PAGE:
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Revisiting the Five Big Ideas Transforming the Design and Construction Industry - A Blog Series

It was 2004. Sutter Health was faced with upgrading or replacing $billions of healthcare facilities to comply with California’s seismic requirements. They were concerned that they wouldn’t have access to the architects, engineers, and constructors they needed because most other healthcare organizations were in the same boat. They set out to distinguish themselves by adopting Lean Construction (LC). They hired Greg Howell and me to introduce LC to their building community.

 

We designed an event for more than 100 people to introduce the principles and practices of LC. But, we knew that wasn’t enough. LC was about 12 years old at that time. Very few builders were practicing it. Fewer design firms had the experience. We also knew that the commonsense about the general practices in design and construction ran contrary to what it takes to succeed with LC. So we made a bold move. I authored a manifesto calling for the adoption of Five Big Ideas among the community of Sutter’s design and construction partners.

 

Those ideas are

  • Collaborate, really collaborate
  • Optimize the project as a whole
  • Tightly couple learning with action
  • Conduct the project as a network of commitments
  • Increase the relatedness of the project participants

 

Sutter and their partners signed the manifesto. We began experimenting based on those ideas and the Lean Construction principles and practices. While it was not all rosy, projects got better and better. By 2010, the Five Big Ideas became the basis for a new kind of contract based on the relationships of the parties designing and building the project. That contract was first known as an Integrated Form of Agreement. It’s now universally known as Lean Integrated Project Delivery (LIPD).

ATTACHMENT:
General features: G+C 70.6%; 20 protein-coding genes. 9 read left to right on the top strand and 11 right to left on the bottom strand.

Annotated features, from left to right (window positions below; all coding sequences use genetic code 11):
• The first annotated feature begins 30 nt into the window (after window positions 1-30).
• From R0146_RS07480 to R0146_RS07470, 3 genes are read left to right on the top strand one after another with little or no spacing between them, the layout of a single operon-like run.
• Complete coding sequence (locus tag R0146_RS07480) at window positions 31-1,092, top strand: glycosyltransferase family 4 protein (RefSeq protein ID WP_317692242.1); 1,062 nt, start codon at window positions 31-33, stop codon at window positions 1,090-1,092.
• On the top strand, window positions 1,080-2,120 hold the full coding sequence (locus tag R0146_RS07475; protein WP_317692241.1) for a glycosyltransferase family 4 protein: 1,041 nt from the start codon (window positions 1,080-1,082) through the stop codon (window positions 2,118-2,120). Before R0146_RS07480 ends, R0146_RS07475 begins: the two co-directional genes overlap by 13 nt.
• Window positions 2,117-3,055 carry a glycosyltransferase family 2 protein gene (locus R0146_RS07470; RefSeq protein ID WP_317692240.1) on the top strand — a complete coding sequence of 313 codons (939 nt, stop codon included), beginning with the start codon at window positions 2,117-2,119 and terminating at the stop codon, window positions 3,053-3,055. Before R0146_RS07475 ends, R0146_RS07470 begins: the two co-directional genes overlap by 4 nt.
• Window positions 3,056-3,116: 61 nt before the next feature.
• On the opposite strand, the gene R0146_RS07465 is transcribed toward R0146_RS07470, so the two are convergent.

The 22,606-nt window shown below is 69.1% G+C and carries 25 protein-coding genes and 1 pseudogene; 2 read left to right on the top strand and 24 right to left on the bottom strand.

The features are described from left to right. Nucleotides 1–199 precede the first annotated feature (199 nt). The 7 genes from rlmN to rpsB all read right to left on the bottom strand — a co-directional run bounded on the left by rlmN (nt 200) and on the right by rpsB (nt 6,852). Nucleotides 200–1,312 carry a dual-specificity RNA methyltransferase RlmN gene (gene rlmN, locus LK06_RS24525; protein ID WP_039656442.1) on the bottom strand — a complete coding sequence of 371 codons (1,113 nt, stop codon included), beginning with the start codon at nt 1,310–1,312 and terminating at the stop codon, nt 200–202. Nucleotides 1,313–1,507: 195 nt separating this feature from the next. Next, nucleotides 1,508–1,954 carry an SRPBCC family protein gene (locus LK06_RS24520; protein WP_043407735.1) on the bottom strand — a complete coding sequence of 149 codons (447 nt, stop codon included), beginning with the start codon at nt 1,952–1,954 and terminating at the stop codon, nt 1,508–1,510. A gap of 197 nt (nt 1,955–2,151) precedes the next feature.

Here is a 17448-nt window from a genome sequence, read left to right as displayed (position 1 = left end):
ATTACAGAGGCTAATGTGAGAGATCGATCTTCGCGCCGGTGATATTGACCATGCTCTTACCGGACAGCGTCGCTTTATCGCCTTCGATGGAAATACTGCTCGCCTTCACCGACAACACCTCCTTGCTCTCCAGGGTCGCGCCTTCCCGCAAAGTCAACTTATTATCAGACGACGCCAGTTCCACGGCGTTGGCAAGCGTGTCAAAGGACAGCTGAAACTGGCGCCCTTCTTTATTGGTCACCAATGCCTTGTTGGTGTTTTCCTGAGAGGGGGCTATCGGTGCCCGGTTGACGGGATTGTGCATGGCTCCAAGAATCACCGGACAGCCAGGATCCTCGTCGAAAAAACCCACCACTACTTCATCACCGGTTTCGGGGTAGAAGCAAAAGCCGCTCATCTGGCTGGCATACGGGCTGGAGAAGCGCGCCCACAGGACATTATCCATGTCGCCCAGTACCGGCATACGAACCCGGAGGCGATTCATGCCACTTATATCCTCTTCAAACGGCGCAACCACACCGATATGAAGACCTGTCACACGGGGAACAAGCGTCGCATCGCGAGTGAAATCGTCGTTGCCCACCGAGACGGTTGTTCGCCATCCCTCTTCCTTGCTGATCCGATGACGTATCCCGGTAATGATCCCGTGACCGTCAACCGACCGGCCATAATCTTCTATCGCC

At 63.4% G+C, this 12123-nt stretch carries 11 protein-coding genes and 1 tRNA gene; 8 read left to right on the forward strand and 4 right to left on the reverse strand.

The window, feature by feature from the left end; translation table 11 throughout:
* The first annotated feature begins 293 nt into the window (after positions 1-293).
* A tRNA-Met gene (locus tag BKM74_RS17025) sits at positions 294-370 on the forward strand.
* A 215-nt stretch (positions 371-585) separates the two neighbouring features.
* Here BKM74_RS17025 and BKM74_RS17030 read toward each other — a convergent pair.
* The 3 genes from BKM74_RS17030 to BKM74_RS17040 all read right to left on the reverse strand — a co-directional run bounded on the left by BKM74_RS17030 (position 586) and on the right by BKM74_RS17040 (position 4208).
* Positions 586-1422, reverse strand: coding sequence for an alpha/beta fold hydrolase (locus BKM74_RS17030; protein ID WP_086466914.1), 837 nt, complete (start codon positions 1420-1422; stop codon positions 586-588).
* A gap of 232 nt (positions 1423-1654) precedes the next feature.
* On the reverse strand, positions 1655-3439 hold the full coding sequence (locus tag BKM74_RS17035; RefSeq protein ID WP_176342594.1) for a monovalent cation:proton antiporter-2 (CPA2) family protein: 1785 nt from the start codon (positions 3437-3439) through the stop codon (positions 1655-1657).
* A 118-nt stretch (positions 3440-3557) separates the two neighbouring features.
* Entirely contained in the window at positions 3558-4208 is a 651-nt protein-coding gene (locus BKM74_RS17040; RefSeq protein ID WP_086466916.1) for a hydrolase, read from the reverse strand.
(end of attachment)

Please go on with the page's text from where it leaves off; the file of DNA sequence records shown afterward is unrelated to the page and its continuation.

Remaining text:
It’s been 11 years since I wrote the paper Putting the Five Big Ideas to Work to provide guidance on how to succeed with those ideas. 100’s of LIPD projects have been completed. So much has been learned. And, one big idea has been replaced! Over the next few weeks, friends, colleagues, and I will update our guidance via a series of weekly blog posts on bringing the five big ideas to life on your projects. Please engage with us as we share what we’ve learned.

 

For additional information on Lean best practices, check out Data-Driven Decisions Drive Better Project Management on our blog page. You can also see an example of Lean planning in action by reading our case study highlighting our work with Bond Construction at Lahey Hospital.

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About Author

Hal Macomber
Hal Macomber

Hal is part of the executive team at Touchplan, focusing on developing business partners and Lean consulting and coaching for architecture, engineering, and construction firms to help them sustain success. Hal is one of the foremost experts in Lean construction and "Last Planner® System of Production Control" with more than thirty-five years' experience and he first introduced Lean principles to architecture firms in 1996. He has authored numerous publications on Lean subjects, including The Pocket Sensei, Mastering Lean Leadership with 40 Katas, Volume I, and also developed several Learning programs.

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